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Book Notes: Tosafoth Chachmei Anglia (5 vols.)

A. Schischa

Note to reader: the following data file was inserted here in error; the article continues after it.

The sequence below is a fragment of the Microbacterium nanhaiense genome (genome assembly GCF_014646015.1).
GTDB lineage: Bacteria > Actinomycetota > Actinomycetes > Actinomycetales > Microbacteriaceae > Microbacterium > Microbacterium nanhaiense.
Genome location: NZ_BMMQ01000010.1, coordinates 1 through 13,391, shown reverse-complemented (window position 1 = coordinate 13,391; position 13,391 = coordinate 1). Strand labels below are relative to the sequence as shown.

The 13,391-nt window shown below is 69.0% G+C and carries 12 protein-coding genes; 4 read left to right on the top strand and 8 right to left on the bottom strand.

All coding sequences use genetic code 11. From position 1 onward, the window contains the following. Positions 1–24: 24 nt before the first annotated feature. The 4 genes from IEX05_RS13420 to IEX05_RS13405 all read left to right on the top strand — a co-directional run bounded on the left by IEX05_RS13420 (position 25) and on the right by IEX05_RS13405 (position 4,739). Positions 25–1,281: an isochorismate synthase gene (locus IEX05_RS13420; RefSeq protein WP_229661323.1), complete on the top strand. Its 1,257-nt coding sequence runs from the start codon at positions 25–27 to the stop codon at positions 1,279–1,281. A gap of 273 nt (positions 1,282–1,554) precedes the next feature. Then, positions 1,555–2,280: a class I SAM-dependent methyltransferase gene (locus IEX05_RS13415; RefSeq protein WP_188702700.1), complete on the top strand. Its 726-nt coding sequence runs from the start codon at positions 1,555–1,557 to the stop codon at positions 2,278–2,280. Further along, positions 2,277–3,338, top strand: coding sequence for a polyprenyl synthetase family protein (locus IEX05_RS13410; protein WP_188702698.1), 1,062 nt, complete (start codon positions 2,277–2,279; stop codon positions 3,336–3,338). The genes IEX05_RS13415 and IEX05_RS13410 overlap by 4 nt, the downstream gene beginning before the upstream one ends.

<plain_text><page sequence="1">TOSAFOTH CHACHMEI ANGLIA ;kspx? Naa md? Vin n^no? na?? Vs? &gt; sprnp rooa *?sn n?ra naon , mt miar roo&amp; Vs;&gt; ;rmmo ddd? , ? ? ? nsno amax a*m :orD -T ann nsio omaa am :idio -y-xa-in nsno omaa ann :-idio -t2? ?? k ann 1. E. D. Pines (editor), Tosfoth Chachmei Anglia, Gittin, Jerusalem, 1968, 8?, 12, 100 pp., 4 facs. 2. Abraham Schreiber (ed.), Sanhedrin, Jerusalem, 1968, 8?, 16, 124 [4] pp., 5 facs. 3. E. D. Pines (ed.), Pesachim, Baba Mezia, Jerusalem, 1969, 88, 182 pp., 5 facs. 4. Abraham Schreiber and Shlomo Sopher (eds), Betzah, Kidushin and Megillah, Jerusalem, 1970, 8?, 12, inc. 4 facs., 152 [4] pp. 5. Abraham Schreiber and Shlomo Sopher (eds), Nidah and Avoda ^arah, Jerusalem, 1971, 8?, 16, inc. 4 facs., 184 [4] pp.</page><page sequence="2">Book Notes 223 The manuscript on which this five-volume edition is based forms part of the I. B. de Rossi collection in the Biblioteca Palatina at Parma. The original owner, De Rossi, described the Codex in his MSS Codices Hebraici Bibliotheca I. B. de Rossi, etc., Parma, 1803. He identified the contents of the MS erroneously as a copy of the p"&amp;0 = pp TVnS? ISO. It was not until a microfilm of the MS came into the possession of the Institute of Hebrew Manu? scripts, Jerusalem, and that the learned Direc? tor of the Institute, Dr. E. F. Kupfer, had an opportunity to investigate it that the true subject-matter became apparent?it is a hitherto unknown Tosafoth compilation, con? taining commentaries to no fewer than ten Tractates of the Talmud. The Codex also contains a number of excerpts of the j?"ftO which in themselves are of little value,1 and an addendum to Tosafoth Gittin, a concise summary of the Laws of Divorce as summarised by Rabbi Berahyah of Nicole = Lincoln.2 Fragments of this short treatise were known before, but Dr. E. F. Kupfer published it in full for the first time.3 Dr. Kupfer passed his discovery for further examination to Professor E. E. Urbach,4 who came to the conclusion that these Tosafoth are the compilation of, alas, an unidentifiable Anglo-Jewish savant, and that its date cannot be later than 1284. His conclusions were reached mainly on internal evidence: the many 1 These excerpts coming at the beginning of the volume might have been the cause of De Rossi's mistake. 2 It is interesting that Rabbi Jacob Hazan of London records in his D^TI f 57&gt; Vol. 2, Jerusalem, p. 179, a ruling in a matter of Get orally expressed to him by Rabbi Berahyah of Nicole = Lincoln. 3 T h)3 ^2p&gt; Vol. 16, pt. 1, pp. 140-142. It was reprinted from the MS by Rabbi E. D. Pines in Tosafoth Gittin, pp. 79-87. Fragments of this treatise were discovered by Dr. Cecil Roth in a Bodleian MS and published by him in the Journal of Jewish Studies, vol. 1, No. 2, p. 76, and from there (with due acknowledgment) by Rabbi M. Y. L. Sacks in VpODl ttmrfrtt irrVtf lim tP1TS&gt; Jerusalem, 1956, pp. 164-165. 4 Professor E. E. Urbach is the author of (among much else) DmirPfl DHTinVin DIDOU"! ^2 DriD^lj Jerusalem, 1955 (and reprinted since), which is the standard work on the subject. scholars cited by name who were residents of London, Cambridge, Lincoln, Norwich, and Northampton. Some of these were known as Rabbis and scholars from previously published sources, but of others we hear for the first time in these Tosafoth. They were versed in the whole range of Talmudic literature, and had intimate knowledge of the work of the French Tosafists. Their contribution to the subject is original and profound.5 It is due to Professor Urbach's dissertation and even more to his initiative that this Codex was brought to the attention of Rabbi Abraham Schreiber-Sopher. The octogenarian Rabbi Schreiber has dedicated a lifetime to editing an almost countless number of volumes of mediaeval commentaries to the Talmud? the ideal editor for the difficult MS of our Tosafist. So as to speed up its publication he asked his son, Rabbi Avi Ad Sar Shalom Sopher, and Rabbi E. D. Pines, of Lugano (a relative by marriage), to collaborate with him. They worked on separate Tractates, and the result of this somewhat loose co-operation is that this very difficult text has been published in this magnificent five-volume edition6 within the short span of three years. It should be added that it was a purely 'private-enterprise' venture. The text is most carefully edited and annotated, quotations from Talmud and codes are checked and references correctly given, and wherever variants were found they are pointed out and explained. Corroborative 5 See Professor Urbach's contribution to the Festschrift dedicated to Sir Israel Brodie, Hebrew part, nnKDD London, 1967, pp. 1-56; ?riTin ^dVb rrV?a ???sn bv wmna. Professor Urbach collected everything that is quoted in the names of Anglo-Jewish Rabbis and printed it with exhaustive annotations. 6 The only commentary in this codex not pub? lished in this edition is the Tosafoth of Rabbi Yehuda Sir Leon to Berahoth. But that text had already been published in Warsaw, 1862. (Is it just a curious coincidence that this volume should also contain the Tosafoth of Rabbi Yehuda Sir Leon, or does it give some support to Joseph Jacobs's very tenuous theory that R. Yehuda Sir Leon was one of the scholars who spent many years in Angevin England? See Joseph Jacobs: Jews in Angevin England, London, 1893, pp. 406-416.)</page><page sequence="3">224 Book Notes literature is drawn upon in full, in particular the whole Tosaflst literature of the period. Each volume is prefaced by the respective editor, and has good indexes. Rabbi Schreiber, in some of his findings, disagrees with those of Professor Urbach?e.g., Professor Urbach is of the opinion that the MS is the unidentified compiler's autograph;7 Rabbi Schreiber reasons that this assumption is untenable, and he is of the opinion that it is the work of a copyist.8 One of the indexes is a list of all the French (Norman?) words which the Tosafist used in that particular volume to explain difficult Aramaic terms,9 alas, without their transcrip? tion into roman characters. Our knowledge of the vocabulary used by pre-expulsion Jewry in their domestic life is very scanty?the language of the Shetaroth and other documents is the formal language of the era used by Jews and non-Jews alike. A list of the words in these five volumes in conjunction with similar lists culled from the three volumes of the D^fl fS710 could be the start of a study in this respect. Indeed, is it just the language spoken by the 7 Professor Urbach, ibid., p. 2. He suggests that the scribe should be identified with the one who wrote the Norwich Sh'tar published in facsimile in Dr. A. S. N. Birnbaum's The Hebrew Script, Plate Volume, London, 1954-57, Plate No. 322. If that were correct, of course, one could place the origin of this codex to Norwich in or around 1280, the date of that Sh'tar. However, a cursory comparison of the said plate with the various facsimiles in the five volumes (which are admittedly reduced in size and far from good) must raise doubts about the validity of this assumption. 8 Introduction to vol. Gittin, p. 4. This view is also shared by Rabbi Pines and Rabbi Shlomo Sopher. 9 One word I found translated into English; see vol. Nidah, p. 118: ? ND*?W [-S-rfO seems to be 'planks', i.e., a door made of one single planed plank. (See Jastrow, A Dictionary, etc., under ND*^ p. 1565 of Ghoreb edition.) Incidentally, this is a further proof, if any were needed, that Professor Urbach's identification is correct. Were it not compiled in England by an English-speaking scholar, what purpose would there be in translating a word into English? (It would be interesting to know why the author found it necessary to translate just this word into French and English.) 10 Vol. 3, pp. 328-331. Jews of Normandy and Angevin England or is there something specifically English about it ? Our knowledge of the history of pre-1292 Jewry is based on the massive work done by some of the finest mediaevalists of Anglo Jewish historiography. To mention just some, Myer Davis, Joseph Jacobs, Stokes, Rich, Michael Adler, Dr. Herbert Loewe, Richard? son, and Dr. V. D. Lipman. And thanks to the sustained effort of the Jewish Historical Society of England since its foundation to publish every record of medieval Jewry, a massive corpus of published primary source material is available for the historian to evaluate. How? ever, this vast quantity of documents presents a one-sided story, i.e., that of a community immersed in commerce and finance, with all its corollary manifestations. The only indica? tion of some intellectual life is in the occasional appellation to some personages of Magister, Arch-Presbyter, or suchlike, suggesting faintly some form of communal organisation and spiritual leadership.11 This picture has under? gone a gradual change over the last three decades with the publication of the works of Rabbi Elijah of London,12 the three-volume edition of D^fl fS?,13 and the republishing of the Poems of Rabbi Meir of Norwich.14 In this context mention should also be made 11 See Professor Cecil Roth's various articles on this subject and in particular his 'The intellectual activities of medieval English Jewry', The British Academy, London, Oxford, 1949. 12 See Professor J. N. Epstein's detailed study of the MS commentary to Tractate Berahoth and to Mishnah order Seraim in HT7n,,n *,S?"7D&gt; vol. 1, Jerusalem, 1926, pp. 51-71: in1'1?? 130H tfsnn irona1? ?pmii1?? tod Yn oma- The MS was published by Rabbi M. Y. L. Sacks: JTSnt H?b Um?} ITT1?? 131*1 ^pOD, Jerusalem, 1941, and VpDDl t^mil1?? irT7K 13m P1TD? Jerusalem, 1956. The commentary to the Hagada was published from an Upsala MS by Dr. J. D. Wilhelm in *pmn&gt; vol. 22, pp. 46-52 (also off printed), and reprinted in Rabbi M. Y. L. Sacks's 2nd vol., pp. 150-158 (fully annotated). ?3 3 vols. Edited by the Chief Rabbi, Sir Israel Brodie, Jerusalem, 1962-1964-1967. 14 Edited and annotated by Professor A. M. Hab ermann, Jerusalem, and printed in Dr. V. D. Lipman's The Jews hi Medieval Norwich, J.H.S.E., London, 1967.</page><page sequence="4">Book Notes 225 of the very important Cabbalistic text pub? lished by Prof. G. Vajda (Paris) from MS. sources by another hitherto hardly known pre expulsion scholar. It is one version of the eso? teric commentary of Rabbi Elhanan Isaac ben Yakar to HTIT *1D0.15 The five volumes of Tosafoth, if correctly evaluated (in conjunction with the other works mentioned), will redress the position and present a completely different angle indeed. Angevin Jewry can now be seen as a virile community, staunch in observance and well endowed with learned men, spread across almost the whole area of known Jewish settlement. A. Schischa is Prof. G. Vajda, T Vi? f2p, vol. 16, pt. 1, pp. 145-197, under the heading ]1P*nn WITS iddV jnnVa np* p prw pnVx . JIT'S1' There are still further writings of Rabbi Elhanan Isaac awaiting publication.</page></plain_text>